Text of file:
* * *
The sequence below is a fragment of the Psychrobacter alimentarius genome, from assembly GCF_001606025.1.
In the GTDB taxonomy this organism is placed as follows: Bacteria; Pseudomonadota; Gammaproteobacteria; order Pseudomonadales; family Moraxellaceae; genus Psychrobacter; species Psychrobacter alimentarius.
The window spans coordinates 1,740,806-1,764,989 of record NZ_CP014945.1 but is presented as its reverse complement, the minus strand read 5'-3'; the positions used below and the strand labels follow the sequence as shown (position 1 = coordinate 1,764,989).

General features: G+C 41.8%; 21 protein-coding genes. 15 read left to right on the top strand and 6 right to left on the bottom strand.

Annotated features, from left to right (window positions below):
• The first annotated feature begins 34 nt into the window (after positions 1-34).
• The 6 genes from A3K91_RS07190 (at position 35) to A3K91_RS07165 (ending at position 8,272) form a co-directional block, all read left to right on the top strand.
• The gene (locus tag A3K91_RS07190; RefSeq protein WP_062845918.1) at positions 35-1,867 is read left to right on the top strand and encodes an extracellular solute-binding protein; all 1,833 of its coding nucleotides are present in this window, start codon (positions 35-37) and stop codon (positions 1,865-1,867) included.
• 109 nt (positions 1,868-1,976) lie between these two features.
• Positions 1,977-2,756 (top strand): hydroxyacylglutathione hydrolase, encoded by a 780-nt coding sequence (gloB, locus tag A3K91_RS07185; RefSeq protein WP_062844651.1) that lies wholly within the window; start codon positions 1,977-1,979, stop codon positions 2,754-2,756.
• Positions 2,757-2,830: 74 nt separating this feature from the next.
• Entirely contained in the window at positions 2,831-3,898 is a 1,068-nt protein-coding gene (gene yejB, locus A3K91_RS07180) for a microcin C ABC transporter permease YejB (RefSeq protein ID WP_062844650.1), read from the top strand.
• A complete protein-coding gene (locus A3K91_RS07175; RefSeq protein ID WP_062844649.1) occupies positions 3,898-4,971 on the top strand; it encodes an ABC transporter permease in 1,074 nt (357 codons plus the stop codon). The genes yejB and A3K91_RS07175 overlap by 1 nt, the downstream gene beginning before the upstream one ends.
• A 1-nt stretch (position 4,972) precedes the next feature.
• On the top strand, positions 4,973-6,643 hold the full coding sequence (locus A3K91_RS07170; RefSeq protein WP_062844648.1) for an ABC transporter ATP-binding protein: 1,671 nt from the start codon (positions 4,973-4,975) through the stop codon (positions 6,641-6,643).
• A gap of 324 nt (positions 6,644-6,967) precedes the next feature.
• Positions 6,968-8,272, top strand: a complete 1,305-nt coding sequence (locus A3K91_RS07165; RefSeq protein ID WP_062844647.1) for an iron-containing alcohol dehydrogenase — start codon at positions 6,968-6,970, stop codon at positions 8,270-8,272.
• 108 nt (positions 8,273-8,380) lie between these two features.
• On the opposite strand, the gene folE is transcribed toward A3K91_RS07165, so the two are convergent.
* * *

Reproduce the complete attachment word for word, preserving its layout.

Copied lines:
The sequence below is a fragment of the Psychrobacter alimentarius genome, from assembly GCF_001606025.1.
In the GTDB taxonomy this organism is placed as follows: Bacteria; Pseudomonadota; Gammaproteobacteria; order Pseudomonadales; family Moraxellaceae; genus Psychrobacter; species Psychrobacter alimentarius.
The window spans coordinates 1,740,806-1,764,989 of record NZ_CP014945.1 but is presented as its reverse complement, the minus strand read 5'-3'; the positions used below and the strand labels follow the sequence as shown (position 1 = coordinate 1,764,989).

General features: G+C 41.8%; 21 protein-coding genes. 15 read left to right on the top strand and 6 right to left on the bottom strand.

Annotated features, from left to right (window positions below):
• The first annotated feature begins 34 nt into the window (after positions 1-34).
• The 6 genes from A3K91_RS07190 (at position 35) to A3K91_RS07165 (ending at position 8,272) form a co-directional block, all read left to right on the top strand.
• The gene (locus tag A3K91_RS07190; RefSeq protein WP_062845918.1) at positions 35-1,867 is read left to right on the top strand and encodes an extracellular solute-binding protein; all 1,833 of its coding nucleotides are present in this window, start codon (positions 35-37) and stop codon (positions 1,865-1,867) included.
• 109 nt (positions 1,868-1,976) lie between these two features.
• Positions 1,977-2,756 (top strand): hydroxyacylglutathione hydrolase, encoded by a 780-nt coding sequence (gloB, locus tag A3K91_RS07185; RefSeq protein WP_062844651.1) that lies wholly within the window; start codon positions 1,977-1,979, stop codon positions 2,754-2,756.
• Positions 2,757-2,830: 74 nt separating this feature from the next.
• Entirely contained in the window at positions 2,831-3,898 is a 1,068-nt protein-coding gene (gene yejB, locus A3K91_RS07180) for a microcin C ABC transporter permease YejB (RefSeq protein ID WP_062844650.1), read from the top strand.
• A complete protein-coding gene (locus A3K91_RS07175; RefSeq protein ID WP_062844649.1) occupies positions 3,898-4,971 on the top strand; it encodes an ABC transporter permease in 1,074 nt (357 codons plus the stop codon). The genes yejB and A3K91_RS07175 overlap by 1 nt, the downstream gene beginning before the upstream one ends.
• A 1-nt stretch (position 4,972) precedes the next feature.
• On the top strand, positions 4,973-6,643 hold the full coding sequence (locus A3K91_RS07170; RefSeq protein WP_062844648.1) for an ABC transporter ATP-binding protein: 1,671 nt from the start codon (positions 4,973-4,975) through the stop codon (positions 6,641-6,643).
• A gap of 324 nt (positions 6,644-6,967) precedes the next feature.
• Positions 6,968-8,272, top strand: a complete 1,305-nt coding sequence (locus A3K91_RS07165; RefSeq protein ID WP_062844647.1) for an iron-containing alcohol dehydrogenase — start codon at positions 6,968-6,970, stop codon at positions 8,270-8,272.
• 108 nt (positions 8,273-8,380) lie between these two features.
• On the opposite strand, the gene folE is transcribed toward A3K91_RS07165, so the two are convergent.